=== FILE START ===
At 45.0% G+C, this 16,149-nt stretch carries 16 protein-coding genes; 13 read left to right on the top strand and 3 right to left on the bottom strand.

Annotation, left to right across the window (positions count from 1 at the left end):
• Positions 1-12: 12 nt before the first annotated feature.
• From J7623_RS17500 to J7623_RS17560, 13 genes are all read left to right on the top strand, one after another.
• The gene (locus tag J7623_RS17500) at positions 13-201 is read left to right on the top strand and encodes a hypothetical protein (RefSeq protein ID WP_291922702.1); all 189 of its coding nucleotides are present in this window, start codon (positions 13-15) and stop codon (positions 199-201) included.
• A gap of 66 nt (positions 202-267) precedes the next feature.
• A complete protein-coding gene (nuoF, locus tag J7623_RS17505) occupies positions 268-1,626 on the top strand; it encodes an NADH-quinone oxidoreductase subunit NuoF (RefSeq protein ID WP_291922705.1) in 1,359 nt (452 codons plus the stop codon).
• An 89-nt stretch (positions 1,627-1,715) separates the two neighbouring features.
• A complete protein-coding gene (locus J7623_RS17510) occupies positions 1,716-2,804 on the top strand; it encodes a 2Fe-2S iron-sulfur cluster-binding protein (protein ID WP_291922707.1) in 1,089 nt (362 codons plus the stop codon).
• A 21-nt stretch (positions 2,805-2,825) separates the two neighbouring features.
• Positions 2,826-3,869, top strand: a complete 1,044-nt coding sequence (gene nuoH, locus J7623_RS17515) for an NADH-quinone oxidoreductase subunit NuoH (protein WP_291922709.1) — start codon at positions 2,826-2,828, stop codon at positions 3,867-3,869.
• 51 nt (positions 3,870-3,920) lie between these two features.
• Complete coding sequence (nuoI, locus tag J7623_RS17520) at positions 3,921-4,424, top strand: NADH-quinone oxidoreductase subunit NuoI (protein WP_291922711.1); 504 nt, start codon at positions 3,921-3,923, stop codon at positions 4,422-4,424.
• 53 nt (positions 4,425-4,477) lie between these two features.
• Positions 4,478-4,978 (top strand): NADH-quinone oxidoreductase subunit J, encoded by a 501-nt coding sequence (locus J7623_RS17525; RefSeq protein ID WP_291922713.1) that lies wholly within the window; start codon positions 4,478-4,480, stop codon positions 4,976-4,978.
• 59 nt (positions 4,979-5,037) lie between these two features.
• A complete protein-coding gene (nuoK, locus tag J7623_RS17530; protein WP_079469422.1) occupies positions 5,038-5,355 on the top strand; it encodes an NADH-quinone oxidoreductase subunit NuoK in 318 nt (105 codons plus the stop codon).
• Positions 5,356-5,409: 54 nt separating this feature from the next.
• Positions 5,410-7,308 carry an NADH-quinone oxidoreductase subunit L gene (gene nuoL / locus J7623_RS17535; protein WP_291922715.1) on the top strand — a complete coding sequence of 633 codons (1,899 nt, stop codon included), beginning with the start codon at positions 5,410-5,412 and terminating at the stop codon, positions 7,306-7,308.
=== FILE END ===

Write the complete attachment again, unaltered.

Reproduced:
At 45.0% G+C, this 16,149-nt stretch carries 16 protein-coding genes; 13 read left to right on the top strand and 3 right to left on the bottom strand.

Annotation, left to right across the window (positions count from 1 at the left end):
• Positions 1-12: 12 nt before the first annotated feature.
• From J7623_RS17500 to J7623_RS17560, 13 genes are all read left to right on the top strand, one after another.
• The gene (locus tag J7623_RS17500) at positions 13-201 is read left to right on the top strand and encodes a hypothetical protein (RefSeq protein ID WP_291922702.1); all 189 of its coding nucleotides are present in this window, start codon (positions 13-15) and stop codon (positions 199-201) included.
• A gap of 66 nt (positions 202-267) precedes the next feature.
• A complete protein-coding gene (nuoF, locus tag J7623_RS17505) occupies positions 268-1,626 on the top strand; it encodes an NADH-quinone oxidoreductase subunit NuoF (RefSeq protein ID WP_291922705.1) in 1,359 nt (452 codons plus the stop codon).
• An 89-nt stretch (positions 1,627-1,715) separates the two neighbouring features.
• A complete protein-coding gene (locus J7623_RS17510) occupies positions 1,716-2,804 on the top strand; it encodes a 2Fe-2S iron-sulfur cluster-binding protein (protein ID WP_291922707.1) in 1,089 nt (362 codons plus the stop codon).
• A 21-nt stretch (positions 2,805-2,825) separates the two neighbouring features.
• Positions 2,826-3,869, top strand: a complete 1,044-nt coding sequence (gene nuoH, locus J7623_RS17515) for an NADH-quinone oxidoreductase subunit NuoH (protein WP_291922709.1) — start codon at positions 2,826-2,828, stop codon at positions 3,867-3,869.
• 51 nt (positions 3,870-3,920) lie between these two features.
• Complete coding sequence (nuoI, locus tag J7623_RS17520) at positions 3,921-4,424, top strand: NADH-quinone oxidoreductase subunit NuoI (protein WP_291922711.1); 504 nt, start codon at positions 3,921-3,923, stop codon at positions 4,422-4,424.
• 53 nt (positions 4,425-4,477) lie between these two features.
• Positions 4,478-4,978 (top strand): NADH-quinone oxidoreductase subunit J, encoded by a 501-nt coding sequence (locus J7623_RS17525; RefSeq protein ID WP_291922713.1) that lies wholly within the window; start codon positions 4,478-4,480, stop codon positions 4,976-4,978.
• 59 nt (positions 4,979-5,037) lie between these two features.
• A complete protein-coding gene (nuoK, locus tag J7623_RS17530; protein WP_079469422.1) occupies positions 5,038-5,355 on the top strand; it encodes an NADH-quinone oxidoreductase subunit NuoK in 318 nt (105 codons plus the stop codon).
• Positions 5,356-5,409: 54 nt separating this feature from the next.
• Positions 5,410-7,308 carry an NADH-quinone oxidoreductase subunit L gene (gene nuoL / locus J7623_RS17535; protein WP_291922715.1) on the top strand — a complete coding sequence of 633 codons (1,899 nt, stop codon included), beginning with the start codon at positions 5,410-5,412 and terminating at the stop codon, positions 7,306-7,308.